Some conference participants further suggested that countries use innovative "reinvestment" approaches to promote essential health research. These approaches have been considered by the U.S. government in several contexts beginning in 1983, and also in the UK. Some say the PhRMA companies will claim that such requirements will be in violation of the TRIPS and the proposed multinational agreement on investments (MAI). The U.S. should evaluate the public interest in increasing the level of essential health care research before it takes action against such measures.

There are also many other disputes. Poor countries want to permit parallel imports of patented drugs, as do the UK and other developed countries, in order to obtain competitive world prices. This is very important for countries with small internal markets. Compulsory licensing is also important. Disputes about compulsory licensing of essential drugs are expected to reach the World Trade Organization. There is also much concern by medical researchers that compulsory licensing will be important in new gene therapies and other complex technologies. In evaluating the reasonableness or appropriateness of compulsory licensing programs, the U.S. government should indeed begin by considering the impact of the program on public health.

There was also much discussion about the need for developing countries to receive better legal assistance in evaluating or negotiating new treaties. Many participants expressed gratitude to the World Heath Organization for publishing monographs and reports on health aspects of TRIPS and other IPR issues, and we encourage the U.S. to support such efforts. This is particularly important given the immense resources that PhRMA and other industry groups spend lobbying various governments on these policies. Independent information restores some measure of balance in debates, and prevents future misunderstandings.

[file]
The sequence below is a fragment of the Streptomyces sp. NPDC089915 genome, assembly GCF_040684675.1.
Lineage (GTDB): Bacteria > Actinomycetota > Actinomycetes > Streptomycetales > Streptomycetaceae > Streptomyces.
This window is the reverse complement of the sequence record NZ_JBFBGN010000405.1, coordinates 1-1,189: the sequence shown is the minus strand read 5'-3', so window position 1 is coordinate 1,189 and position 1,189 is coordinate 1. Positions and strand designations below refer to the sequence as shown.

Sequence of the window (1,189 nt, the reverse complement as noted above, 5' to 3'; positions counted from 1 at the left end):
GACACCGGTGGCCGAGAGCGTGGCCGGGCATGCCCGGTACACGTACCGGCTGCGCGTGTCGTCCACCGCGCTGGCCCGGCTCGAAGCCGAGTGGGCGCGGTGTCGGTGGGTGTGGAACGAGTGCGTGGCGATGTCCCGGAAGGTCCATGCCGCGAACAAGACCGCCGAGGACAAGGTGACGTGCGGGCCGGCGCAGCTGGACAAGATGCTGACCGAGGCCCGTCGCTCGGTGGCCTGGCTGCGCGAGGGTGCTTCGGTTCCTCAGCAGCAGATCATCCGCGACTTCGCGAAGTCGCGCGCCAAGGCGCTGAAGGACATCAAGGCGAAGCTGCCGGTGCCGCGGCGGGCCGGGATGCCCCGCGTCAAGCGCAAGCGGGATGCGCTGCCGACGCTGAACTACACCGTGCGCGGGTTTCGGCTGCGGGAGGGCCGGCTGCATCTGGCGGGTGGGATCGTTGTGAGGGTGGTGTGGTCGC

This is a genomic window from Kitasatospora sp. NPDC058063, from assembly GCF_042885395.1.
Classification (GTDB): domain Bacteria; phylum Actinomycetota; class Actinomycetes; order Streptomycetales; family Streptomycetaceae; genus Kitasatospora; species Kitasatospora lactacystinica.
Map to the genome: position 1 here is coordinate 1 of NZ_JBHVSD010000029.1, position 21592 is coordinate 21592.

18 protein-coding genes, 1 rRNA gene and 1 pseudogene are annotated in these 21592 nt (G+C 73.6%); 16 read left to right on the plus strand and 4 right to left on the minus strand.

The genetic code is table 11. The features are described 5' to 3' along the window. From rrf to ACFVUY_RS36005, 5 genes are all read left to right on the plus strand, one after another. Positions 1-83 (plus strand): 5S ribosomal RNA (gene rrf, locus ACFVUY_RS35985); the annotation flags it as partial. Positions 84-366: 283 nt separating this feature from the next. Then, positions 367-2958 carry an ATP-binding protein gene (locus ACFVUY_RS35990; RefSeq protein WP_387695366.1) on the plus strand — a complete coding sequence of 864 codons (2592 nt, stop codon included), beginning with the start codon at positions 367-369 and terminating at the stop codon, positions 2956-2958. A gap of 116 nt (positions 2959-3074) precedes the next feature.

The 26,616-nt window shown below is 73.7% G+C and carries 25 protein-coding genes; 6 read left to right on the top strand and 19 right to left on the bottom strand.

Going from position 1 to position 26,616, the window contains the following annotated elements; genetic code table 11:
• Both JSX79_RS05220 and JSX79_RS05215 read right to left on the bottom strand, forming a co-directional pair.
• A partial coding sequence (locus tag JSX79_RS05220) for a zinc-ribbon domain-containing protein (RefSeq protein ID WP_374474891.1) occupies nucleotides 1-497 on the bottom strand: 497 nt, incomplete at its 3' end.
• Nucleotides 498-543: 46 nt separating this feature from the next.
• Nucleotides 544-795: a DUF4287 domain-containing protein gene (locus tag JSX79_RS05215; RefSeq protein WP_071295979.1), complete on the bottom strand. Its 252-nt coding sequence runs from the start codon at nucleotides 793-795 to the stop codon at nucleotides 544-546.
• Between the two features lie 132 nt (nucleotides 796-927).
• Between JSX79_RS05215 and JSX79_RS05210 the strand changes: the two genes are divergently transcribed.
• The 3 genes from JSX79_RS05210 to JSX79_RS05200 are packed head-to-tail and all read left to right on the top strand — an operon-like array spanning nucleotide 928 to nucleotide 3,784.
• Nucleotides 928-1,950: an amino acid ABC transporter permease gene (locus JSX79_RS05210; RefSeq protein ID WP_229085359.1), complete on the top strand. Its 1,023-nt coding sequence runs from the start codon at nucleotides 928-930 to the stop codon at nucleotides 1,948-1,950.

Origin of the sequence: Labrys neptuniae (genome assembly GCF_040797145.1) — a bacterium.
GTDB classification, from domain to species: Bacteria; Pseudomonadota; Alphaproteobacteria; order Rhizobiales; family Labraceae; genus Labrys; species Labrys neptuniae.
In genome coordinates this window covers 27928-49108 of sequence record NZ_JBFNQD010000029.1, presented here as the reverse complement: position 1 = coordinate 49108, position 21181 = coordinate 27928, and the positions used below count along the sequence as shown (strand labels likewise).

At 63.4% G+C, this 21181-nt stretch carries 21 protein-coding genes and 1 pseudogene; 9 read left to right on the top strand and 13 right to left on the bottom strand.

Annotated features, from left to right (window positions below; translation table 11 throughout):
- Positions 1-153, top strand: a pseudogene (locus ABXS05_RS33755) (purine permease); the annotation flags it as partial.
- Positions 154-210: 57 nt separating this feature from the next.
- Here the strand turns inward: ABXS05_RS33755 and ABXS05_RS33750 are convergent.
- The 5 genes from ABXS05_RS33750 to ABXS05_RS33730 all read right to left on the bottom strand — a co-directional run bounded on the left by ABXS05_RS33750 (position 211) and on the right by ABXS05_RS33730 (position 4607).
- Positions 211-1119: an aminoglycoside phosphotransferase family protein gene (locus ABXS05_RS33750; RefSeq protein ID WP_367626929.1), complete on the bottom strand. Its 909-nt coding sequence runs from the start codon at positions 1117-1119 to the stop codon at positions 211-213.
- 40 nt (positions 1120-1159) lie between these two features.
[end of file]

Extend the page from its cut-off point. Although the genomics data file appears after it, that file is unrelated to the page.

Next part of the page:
Again, thank you so much for taking the time to meet with public health and consumer groups to discuss these important and complex topics. We look forward to a broader dialog with U.S. officials on the development of trade policies which promote public health objectives.


James Love
Consumer Project on Technology

Bas van der Heide, International Coordinator - Europe
Dr. K. Balasubramaniam, International Coordinator - Asia South Pacific
Dr. Roberto Lopez, International Coordinator - Latin America
Health Action International

Dr. Amir Attaran
Malaria Project
Center for Study of Responsive Law
Washington, DC

Robert Weissman
Essential Action
Washington, DC

Dr Patrick Bond
Senior Lecturer, Economic Policy
University of the Witwatersrand Graduate School of Public and Development Management, Johannesburg, South Africa

Niyada Kiatying-Angsulee
Chairperson of Drug Study Group
Drug Study Group (Thailand)

Sumlee Jaidee
Health & Development Foundation

Richard Laing, MD, MBChB, MSc
Associate Professor
Department of International Health
School of Public Health
Boston University

Llew J. Gibbons, Fellow
Franklin Pierce Law Center

Jerome Dumoulin
Institut de Recherche Economique sur la Production et le Developpement Universite Pierre Mendes France

Celine Gounder
Project Manager
Princeton Project 55 Tuberculosis Initiative